Product Review - Opera
Reference R1.1 Tube Preamplifier - June, 2002
David Wurtz - Editor, AUSTRALIA
3 Hz - 150
kHz (-1 dB) (35 Pounds)
The Opera Audio Co, Ltd., No.4 Xihai Xiyan, Xichen District, Beijing, China, 100035; Tel: 10-62220935 FAX: 10-62220935 ; E-Mail: firstname.lastname@example.org; Web http://www.operaudio.com.cn/company/operaudio/eindex/eindex.htm
Late last year I introduced Secrets readers to the Chinese built Opera Audio M400 tube mono blocks. I was very impressed with the sound quality and especially the price of these units. Opera Audio also produce a “reference range”. These are obviously more expensive than their standard product range, but is there a reference quality sound from them? Let's see.
Externally the most obvious feature is the cherry wood timber top. It is curved to marry the design of the machined aluminum fascia and also acts as a vibration damper for the electronics. The aluminum fascia reminds me of the 1970's Panasonic range of Hi-Fi components. While I quite like the cherry wood top, I am not as fussed with the fascia. Four large silver knobs adorn the fascia plate and from left to right are: “Power“ – “Function” (3 inputs) – “Volume” – and the -10 dB mute switch.
The Power, Function, and Mute knobs are standard type switches and feel quite solid when turning them. The most interesting is definitely the volume control. Instead of using a sweeping potentiometer, it use a single stereo ELMA - 24 position series attenuator with 46 Holco 1% precision resistors attached (see photo on left, below). This is commonly referred to as a stepped potentiometer. Essentially, it means that the volume is supplied in 24 steps with a solid click at each step. This is very expensive to produce, and I feel is one of the main features of this unit. In use, it was somewhat difficult to obtain an exact desired listening level, but I got used to it. The –10 dB mute switch is meant to be used in conjunction with the volume control to extend the life of the expensive switch assembly. I must admit that I notice a slight decease in sound quality when the switch was activated, but its function is to turn down the level when you answer the phone or whatever, without using the volume control knob. On the back, the Reference 1.1 has three pairs of high quality gold plated input RCA jacks and two pairs of output RCA jacks.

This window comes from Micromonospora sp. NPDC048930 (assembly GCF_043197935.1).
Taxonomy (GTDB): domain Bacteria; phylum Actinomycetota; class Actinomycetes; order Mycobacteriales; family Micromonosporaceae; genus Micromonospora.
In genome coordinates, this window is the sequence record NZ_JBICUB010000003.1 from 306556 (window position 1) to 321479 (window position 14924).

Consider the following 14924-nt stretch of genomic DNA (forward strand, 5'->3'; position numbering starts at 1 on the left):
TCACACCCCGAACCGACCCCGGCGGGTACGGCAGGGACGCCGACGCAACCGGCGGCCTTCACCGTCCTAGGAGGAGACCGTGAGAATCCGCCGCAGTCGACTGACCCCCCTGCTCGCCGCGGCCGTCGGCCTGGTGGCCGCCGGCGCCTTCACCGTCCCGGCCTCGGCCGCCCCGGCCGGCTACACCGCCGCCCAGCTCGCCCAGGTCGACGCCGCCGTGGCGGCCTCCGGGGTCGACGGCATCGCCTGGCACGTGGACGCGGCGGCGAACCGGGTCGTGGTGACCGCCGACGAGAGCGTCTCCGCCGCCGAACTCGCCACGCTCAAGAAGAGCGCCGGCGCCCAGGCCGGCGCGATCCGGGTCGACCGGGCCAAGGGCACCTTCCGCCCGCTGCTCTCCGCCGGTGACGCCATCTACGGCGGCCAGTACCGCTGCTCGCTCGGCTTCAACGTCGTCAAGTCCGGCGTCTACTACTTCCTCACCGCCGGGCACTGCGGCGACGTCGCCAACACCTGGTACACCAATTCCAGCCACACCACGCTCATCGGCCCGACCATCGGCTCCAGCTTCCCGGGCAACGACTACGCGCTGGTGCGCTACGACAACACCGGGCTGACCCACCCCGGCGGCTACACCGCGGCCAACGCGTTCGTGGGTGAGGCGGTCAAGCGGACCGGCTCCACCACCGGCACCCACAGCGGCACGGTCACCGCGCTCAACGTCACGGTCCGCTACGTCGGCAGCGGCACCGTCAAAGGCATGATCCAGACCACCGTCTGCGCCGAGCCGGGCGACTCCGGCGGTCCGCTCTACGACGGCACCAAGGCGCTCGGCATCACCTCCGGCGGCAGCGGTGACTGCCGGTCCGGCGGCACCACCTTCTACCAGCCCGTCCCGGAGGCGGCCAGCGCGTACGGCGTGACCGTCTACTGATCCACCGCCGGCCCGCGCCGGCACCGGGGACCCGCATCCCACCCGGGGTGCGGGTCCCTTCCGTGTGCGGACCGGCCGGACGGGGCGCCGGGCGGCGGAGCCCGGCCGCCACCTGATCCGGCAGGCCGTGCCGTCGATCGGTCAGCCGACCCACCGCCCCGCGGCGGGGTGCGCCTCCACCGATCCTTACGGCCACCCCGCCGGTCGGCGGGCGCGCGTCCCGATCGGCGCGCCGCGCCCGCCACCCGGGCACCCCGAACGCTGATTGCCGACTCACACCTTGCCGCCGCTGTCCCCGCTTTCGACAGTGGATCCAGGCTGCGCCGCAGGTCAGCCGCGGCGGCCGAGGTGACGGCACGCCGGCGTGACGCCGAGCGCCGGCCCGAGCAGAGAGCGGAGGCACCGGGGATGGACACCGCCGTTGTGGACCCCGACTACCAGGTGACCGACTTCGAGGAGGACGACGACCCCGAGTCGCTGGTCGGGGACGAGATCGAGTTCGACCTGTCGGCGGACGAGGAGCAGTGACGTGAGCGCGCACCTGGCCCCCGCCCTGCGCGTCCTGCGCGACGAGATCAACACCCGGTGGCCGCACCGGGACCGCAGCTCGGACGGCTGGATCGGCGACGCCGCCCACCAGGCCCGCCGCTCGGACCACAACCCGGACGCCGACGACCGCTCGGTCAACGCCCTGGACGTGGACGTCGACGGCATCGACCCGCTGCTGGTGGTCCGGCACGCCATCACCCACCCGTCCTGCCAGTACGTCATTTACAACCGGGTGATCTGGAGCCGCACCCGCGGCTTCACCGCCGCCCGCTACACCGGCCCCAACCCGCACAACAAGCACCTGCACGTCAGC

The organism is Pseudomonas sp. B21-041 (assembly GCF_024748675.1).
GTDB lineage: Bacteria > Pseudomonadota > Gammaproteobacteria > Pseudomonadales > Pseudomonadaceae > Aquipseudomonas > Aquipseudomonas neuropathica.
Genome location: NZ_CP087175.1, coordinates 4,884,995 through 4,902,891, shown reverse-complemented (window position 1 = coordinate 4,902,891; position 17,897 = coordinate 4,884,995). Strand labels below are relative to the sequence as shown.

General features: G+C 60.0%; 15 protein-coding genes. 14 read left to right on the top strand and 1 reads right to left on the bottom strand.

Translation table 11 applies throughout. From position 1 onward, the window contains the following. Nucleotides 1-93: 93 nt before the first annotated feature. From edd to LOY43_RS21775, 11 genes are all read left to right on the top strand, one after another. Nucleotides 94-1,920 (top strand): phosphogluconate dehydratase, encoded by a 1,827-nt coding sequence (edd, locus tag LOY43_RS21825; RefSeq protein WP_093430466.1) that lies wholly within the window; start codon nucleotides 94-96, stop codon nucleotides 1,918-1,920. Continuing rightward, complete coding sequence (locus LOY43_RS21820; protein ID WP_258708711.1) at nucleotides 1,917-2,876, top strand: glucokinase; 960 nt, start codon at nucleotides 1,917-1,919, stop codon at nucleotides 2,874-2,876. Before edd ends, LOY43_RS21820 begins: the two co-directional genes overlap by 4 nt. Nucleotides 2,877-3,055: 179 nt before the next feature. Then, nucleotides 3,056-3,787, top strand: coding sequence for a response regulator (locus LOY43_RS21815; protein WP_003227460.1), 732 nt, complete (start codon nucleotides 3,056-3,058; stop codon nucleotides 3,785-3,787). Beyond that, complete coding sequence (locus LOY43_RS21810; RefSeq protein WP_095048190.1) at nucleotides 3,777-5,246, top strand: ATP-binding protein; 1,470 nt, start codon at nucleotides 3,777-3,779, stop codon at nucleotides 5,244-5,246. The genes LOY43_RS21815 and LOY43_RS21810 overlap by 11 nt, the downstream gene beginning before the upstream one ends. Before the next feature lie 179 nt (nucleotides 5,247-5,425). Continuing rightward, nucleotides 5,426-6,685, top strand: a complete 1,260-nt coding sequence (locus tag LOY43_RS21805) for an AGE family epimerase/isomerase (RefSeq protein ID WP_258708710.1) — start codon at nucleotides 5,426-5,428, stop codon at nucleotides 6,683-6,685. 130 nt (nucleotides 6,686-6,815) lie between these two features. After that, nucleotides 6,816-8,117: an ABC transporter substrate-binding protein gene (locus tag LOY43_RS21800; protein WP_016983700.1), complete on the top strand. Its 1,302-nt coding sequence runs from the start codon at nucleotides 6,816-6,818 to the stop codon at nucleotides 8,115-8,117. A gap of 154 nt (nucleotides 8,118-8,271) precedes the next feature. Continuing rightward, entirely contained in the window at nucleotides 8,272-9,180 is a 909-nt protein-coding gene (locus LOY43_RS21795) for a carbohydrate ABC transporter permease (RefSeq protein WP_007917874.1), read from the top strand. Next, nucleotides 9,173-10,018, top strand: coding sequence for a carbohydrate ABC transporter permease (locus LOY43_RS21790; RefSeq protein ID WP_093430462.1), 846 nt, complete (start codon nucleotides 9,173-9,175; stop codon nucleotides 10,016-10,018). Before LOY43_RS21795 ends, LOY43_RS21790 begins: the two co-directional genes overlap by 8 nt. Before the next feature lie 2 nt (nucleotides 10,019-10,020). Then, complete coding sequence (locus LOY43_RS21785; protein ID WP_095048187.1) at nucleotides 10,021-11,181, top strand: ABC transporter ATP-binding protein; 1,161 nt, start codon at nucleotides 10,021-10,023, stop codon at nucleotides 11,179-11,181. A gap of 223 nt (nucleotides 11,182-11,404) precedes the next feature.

The bottom reveals three feet in a dome shape made from plated brass. This idea of only three feet is now being used by other amplifier manufacturers, i.e., the Audio Aero “Capitole” tube amp uses the same configuration (one at the front in the middle and two at the back on either side). The idea is that with three feet, there will always be absolute contact with the support shelf, like a tripod.
Internally, capacitors used for signal coupling are the US MultiCap RTX, and Rel-Cap were also noted. A combination of the high quality Holco and some Chinese made Precision Aerospace (the low temperature drift version) resistors are used throughout.
A special silicon steel EI type power transformer and choke with good high frequency response (electro-magnetically shielded from the circuit board) are used together with large Solen MKP metallized polypropylene capacitors and one electrolytic for power supply filtering.
The two valves (tubes) used in the main circuit are the well renowned 12AU7. The particular type supplied were NOS (New Old Stock) manufactured in the 50/60s. Due to limited supply they are quite expensive but absolutely one of the very best. To reduce the microphone effect, two pearl tube coolers are used. These also act as a very good heat sink, which can greatly extend tube life. 12AU7s are dual triodes, with similarities to other such designs as the 12AT7 and 12AX7, used in preamplifiers. Triodes are valued for their characteristic even-order distortion, rather than odd-order distortion found in solid state devices. They are usually run in pure Class A.